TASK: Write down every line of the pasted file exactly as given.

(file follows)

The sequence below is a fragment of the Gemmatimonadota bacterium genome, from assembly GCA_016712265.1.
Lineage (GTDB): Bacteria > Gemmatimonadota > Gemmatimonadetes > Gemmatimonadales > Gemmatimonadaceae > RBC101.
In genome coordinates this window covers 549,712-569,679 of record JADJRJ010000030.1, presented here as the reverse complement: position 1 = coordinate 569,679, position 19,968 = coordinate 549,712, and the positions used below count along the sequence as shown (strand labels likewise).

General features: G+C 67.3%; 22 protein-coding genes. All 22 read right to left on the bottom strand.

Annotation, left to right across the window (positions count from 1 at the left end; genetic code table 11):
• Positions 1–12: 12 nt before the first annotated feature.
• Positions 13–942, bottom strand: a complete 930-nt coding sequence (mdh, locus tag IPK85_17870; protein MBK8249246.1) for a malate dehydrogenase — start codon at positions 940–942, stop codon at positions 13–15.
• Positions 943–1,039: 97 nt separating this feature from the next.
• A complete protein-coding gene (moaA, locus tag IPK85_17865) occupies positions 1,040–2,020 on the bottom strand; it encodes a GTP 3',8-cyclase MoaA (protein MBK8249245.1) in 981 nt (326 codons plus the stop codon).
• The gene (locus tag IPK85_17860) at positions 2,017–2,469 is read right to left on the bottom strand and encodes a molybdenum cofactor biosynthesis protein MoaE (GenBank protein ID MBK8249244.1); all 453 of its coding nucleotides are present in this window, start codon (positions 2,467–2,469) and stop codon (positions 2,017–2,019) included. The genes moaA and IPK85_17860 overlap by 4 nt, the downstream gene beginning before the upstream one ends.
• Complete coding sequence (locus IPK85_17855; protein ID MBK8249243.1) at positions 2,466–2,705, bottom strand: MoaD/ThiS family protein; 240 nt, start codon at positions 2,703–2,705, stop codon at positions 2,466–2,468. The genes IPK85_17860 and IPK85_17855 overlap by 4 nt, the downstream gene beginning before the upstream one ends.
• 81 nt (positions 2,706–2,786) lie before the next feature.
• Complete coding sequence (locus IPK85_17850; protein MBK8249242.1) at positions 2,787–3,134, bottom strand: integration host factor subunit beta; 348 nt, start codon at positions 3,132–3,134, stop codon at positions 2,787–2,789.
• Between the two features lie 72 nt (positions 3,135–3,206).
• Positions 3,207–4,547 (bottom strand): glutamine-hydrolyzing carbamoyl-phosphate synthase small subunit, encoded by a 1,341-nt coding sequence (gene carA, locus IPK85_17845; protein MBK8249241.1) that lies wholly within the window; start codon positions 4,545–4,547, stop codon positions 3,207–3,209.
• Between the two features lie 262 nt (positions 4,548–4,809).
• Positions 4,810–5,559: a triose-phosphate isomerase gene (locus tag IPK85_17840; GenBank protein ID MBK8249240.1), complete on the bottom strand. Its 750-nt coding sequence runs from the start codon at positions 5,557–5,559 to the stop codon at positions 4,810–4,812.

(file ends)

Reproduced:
The sequence below is a fragment of the Gemmatimonadota bacterium genome, from assembly GCA_016712265.1.
Lineage (GTDB): Bacteria > Gemmatimonadota > Gemmatimonadetes > Gemmatimonadales > Gemmatimonadaceae > RBC101.
In genome coordinates this window covers 549,712-569,679 of record JADJRJ010000030.1, presented here as the reverse complement: position 1 = coordinate 569,679, position 19,968 = coordinate 549,712, and the positions used below count along the sequence as shown (strand labels likewise).

General features: G+C 67.3%; 22 protein-coding genes. All 22 read right to left on the bottom strand.

Annotation, left to right across the window (positions count from 1 at the left end; genetic code table 11):
• Positions 1–12: 12 nt before the first annotated feature.
• Positions 13–942, bottom strand: a complete 930-nt coding sequence (mdh, locus tag IPK85_17870; protein MBK8249246.1) for a malate dehydrogenase — start codon at positions 940–942, stop codon at positions 13–15.
• Positions 943–1,039: 97 nt separating this feature from the next.
• A complete protein-coding gene (moaA, locus tag IPK85_17865) occupies positions 1,040–2,020 on the bottom strand; it encodes a GTP 3',8-cyclase MoaA (protein MBK8249245.1) in 981 nt (326 codons plus the stop codon).
• The gene (locus tag IPK85_17860) at positions 2,017–2,469 is read right to left on the bottom strand and encodes a molybdenum cofactor biosynthesis protein MoaE (GenBank protein ID MBK8249244.1); all 453 of its coding nucleotides are present in this window, start codon (positions 2,467–2,469) and stop codon (positions 2,017–2,019) included. The genes moaA and IPK85_17860 overlap by 4 nt, the downstream gene beginning before the upstream one ends.
• Complete coding sequence (locus IPK85_17855; protein ID MBK8249243.1) at positions 2,466–2,705, bottom strand: MoaD/ThiS family protein; 240 nt, start codon at positions 2,703–2,705, stop codon at positions 2,466–2,468. The genes IPK85_17860 and IPK85_17855 overlap by 4 nt, the downstream gene beginning before the upstream one ends.
• 81 nt (positions 2,706–2,786) lie before the next feature.
• Complete coding sequence (locus IPK85_17850; protein MBK8249242.1) at positions 2,787–3,134, bottom strand: integration host factor subunit beta; 348 nt, start codon at positions 3,132–3,134, stop codon at positions 2,787–2,789.
• Between the two features lie 72 nt (positions 3,135–3,206).
• Positions 3,207–4,547 (bottom strand): glutamine-hydrolyzing carbamoyl-phosphate synthase small subunit, encoded by a 1,341-nt coding sequence (gene carA, locus IPK85_17845; protein MBK8249241.1) that lies wholly within the window; start codon positions 4,545–4,547, stop codon positions 3,207–3,209.
• Between the two features lie 262 nt (positions 4,548–4,809).
• Positions 4,810–5,559: a triose-phosphate isomerase gene (locus tag IPK85_17840; GenBank protein ID MBK8249240.1), complete on the bottom strand. Its 750-nt coding sequence runs from the start codon at positions 5,557–5,559 to the stop codon at positions 4,810–4,812.